Waco is a disaster that will be remembered for a very long time, one of the most egregious uses of excessive force against a group of people in the history of the United States. Kevin Cook’s new book, Waco Rising, is well researched and documented, yet is also written in a way that is accessible to a general audience. My thanks go to Net Galley and Henry Holt for the review copy. This book is for sale now.
The religious compound at Waco was headed by the charismatic David Koresh, and Cook takes us there, through the evolution of this sect, various splits and skirmishes among the faithful, and its final structure. Unlike many cults and other religious offshoots, this one was largely middle class, and numerous members brought their assets into the group. But the most distinctive aspect of it, compared to other such oddball organizations, was its fondness for munitions. The compound at Waco was armed to the teeth.
Koresh’s organization drew the attention of the Federal government when a disaffected former member leaked the news that Koresh was practicing polygamy—nobody else, just him—and that many of his wives were children:
“One Davidian remembered [Koresh] ‘approaching Michele in the dead of night.’ The word “approaching” was a euphemism. Describing the encounter later as if he found it amusing, [Koresh] told some of the men that he’d invited Michele, who had recently celebrated her twelfth birthday, into his bed “to get warm.” When he tried to pull down her underwear, she resisted. He kept going, he said, because God told him to.”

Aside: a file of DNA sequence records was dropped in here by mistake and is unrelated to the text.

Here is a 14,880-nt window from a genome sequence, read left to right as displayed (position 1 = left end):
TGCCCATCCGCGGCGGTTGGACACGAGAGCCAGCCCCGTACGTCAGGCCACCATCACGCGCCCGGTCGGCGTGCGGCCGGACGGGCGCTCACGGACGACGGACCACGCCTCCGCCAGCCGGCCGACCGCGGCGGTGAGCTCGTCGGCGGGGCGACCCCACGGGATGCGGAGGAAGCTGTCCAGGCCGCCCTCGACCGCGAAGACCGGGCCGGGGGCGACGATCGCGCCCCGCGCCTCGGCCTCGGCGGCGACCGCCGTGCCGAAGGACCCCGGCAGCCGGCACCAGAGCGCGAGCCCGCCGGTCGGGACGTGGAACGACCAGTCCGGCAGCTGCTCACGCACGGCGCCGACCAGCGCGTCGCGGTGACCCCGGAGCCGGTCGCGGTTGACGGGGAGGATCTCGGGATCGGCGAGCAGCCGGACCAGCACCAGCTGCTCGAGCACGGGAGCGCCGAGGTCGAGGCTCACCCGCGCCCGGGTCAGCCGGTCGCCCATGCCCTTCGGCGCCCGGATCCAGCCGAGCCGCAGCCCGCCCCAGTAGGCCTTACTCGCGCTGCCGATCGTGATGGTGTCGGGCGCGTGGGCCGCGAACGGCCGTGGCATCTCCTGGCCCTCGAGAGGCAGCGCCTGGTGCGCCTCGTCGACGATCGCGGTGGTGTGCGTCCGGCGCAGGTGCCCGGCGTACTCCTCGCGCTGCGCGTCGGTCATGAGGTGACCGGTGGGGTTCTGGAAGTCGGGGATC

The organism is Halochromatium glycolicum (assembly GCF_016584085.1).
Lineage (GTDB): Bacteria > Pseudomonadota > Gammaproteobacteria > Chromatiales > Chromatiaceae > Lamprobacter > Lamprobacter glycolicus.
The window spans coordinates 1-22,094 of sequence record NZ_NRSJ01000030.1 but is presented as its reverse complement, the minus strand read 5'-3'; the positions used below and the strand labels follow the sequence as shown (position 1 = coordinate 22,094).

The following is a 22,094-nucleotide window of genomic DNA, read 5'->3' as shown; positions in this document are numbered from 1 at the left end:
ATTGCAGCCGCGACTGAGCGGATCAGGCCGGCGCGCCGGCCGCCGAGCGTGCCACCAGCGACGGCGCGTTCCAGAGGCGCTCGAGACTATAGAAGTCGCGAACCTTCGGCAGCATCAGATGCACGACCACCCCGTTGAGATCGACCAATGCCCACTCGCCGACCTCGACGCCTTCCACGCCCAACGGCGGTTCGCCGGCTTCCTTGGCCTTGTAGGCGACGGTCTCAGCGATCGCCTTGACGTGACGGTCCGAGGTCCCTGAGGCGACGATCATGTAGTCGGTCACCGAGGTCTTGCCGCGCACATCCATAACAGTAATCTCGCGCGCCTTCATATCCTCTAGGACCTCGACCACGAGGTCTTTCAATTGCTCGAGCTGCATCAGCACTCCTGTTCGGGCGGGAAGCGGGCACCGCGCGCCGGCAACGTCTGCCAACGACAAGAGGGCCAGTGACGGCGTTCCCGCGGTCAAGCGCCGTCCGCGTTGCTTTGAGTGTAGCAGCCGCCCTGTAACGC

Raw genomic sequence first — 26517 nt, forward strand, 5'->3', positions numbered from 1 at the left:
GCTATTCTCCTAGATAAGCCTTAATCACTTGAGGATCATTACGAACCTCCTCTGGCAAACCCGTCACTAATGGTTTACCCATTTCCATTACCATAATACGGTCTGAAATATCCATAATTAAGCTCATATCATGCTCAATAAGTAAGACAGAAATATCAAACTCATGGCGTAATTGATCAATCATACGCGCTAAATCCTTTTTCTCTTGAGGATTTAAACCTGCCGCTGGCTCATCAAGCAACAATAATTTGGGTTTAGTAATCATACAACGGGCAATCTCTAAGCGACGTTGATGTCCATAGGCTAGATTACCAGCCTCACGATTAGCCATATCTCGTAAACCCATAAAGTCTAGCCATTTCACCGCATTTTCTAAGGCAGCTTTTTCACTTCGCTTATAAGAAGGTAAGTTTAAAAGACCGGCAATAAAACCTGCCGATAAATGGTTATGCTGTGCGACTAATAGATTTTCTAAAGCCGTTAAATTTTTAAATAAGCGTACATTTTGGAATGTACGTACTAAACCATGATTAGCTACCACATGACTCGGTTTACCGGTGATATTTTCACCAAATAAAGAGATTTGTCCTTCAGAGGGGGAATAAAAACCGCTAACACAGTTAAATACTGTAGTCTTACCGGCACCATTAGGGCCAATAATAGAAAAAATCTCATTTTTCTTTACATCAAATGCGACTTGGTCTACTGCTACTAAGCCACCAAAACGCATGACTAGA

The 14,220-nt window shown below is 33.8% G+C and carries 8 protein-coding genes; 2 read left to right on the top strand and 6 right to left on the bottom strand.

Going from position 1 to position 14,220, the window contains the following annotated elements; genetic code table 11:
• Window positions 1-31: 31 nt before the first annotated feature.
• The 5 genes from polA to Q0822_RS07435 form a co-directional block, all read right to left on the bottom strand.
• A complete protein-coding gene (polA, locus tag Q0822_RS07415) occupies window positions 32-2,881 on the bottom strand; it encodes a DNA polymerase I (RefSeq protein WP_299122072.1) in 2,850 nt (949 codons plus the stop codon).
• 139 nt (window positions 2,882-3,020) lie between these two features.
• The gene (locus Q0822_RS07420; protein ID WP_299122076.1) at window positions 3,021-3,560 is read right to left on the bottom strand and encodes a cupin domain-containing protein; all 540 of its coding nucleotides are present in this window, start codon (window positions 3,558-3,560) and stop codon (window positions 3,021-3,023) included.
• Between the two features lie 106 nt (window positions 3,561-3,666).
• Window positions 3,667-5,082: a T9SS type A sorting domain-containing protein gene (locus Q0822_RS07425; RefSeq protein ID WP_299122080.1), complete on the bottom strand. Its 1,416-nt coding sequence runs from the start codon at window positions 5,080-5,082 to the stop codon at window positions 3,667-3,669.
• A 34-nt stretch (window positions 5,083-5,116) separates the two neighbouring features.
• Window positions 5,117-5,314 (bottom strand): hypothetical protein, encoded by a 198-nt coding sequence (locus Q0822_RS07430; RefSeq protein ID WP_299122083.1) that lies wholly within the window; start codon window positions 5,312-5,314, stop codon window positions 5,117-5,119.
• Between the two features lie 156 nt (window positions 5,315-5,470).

Initially, the ATF (Bureau of Alcohol, Tobacco, Firearms and Explosives) saw this situation as an opportunity to redeem themselves after the debacle at Ruby Ridge. This time, they would get it right, rescue the little girls, and their reputation would be restored. It didn’t shake out that way. The ATF, and eventually the FBI and the armed forces were deployed, surrounding the Davidians from the land and even the air in a siege of fifty-one days. When it was over, the compound was a smoldering ruin, and seventy-six people, including twenty-five children, were dead.
I was initially unsure if I wanted to read this thing. I knew how it was going to end, after all, and did I want the details in my head? However, Cook paces the story expertly, punctuating the first two-thirds with the occasional darkly funny vignette. But the ending is nothing but grim, and that’s because there’s no other honest way to tell it.
The conversational way it’s written makes it a quick read, and there are a lot of excellent quotes. Cook uses material that hasn’t been reported previously, and he does a fine job. I highly recommend Waco Rising to anyone that is interested in this topic.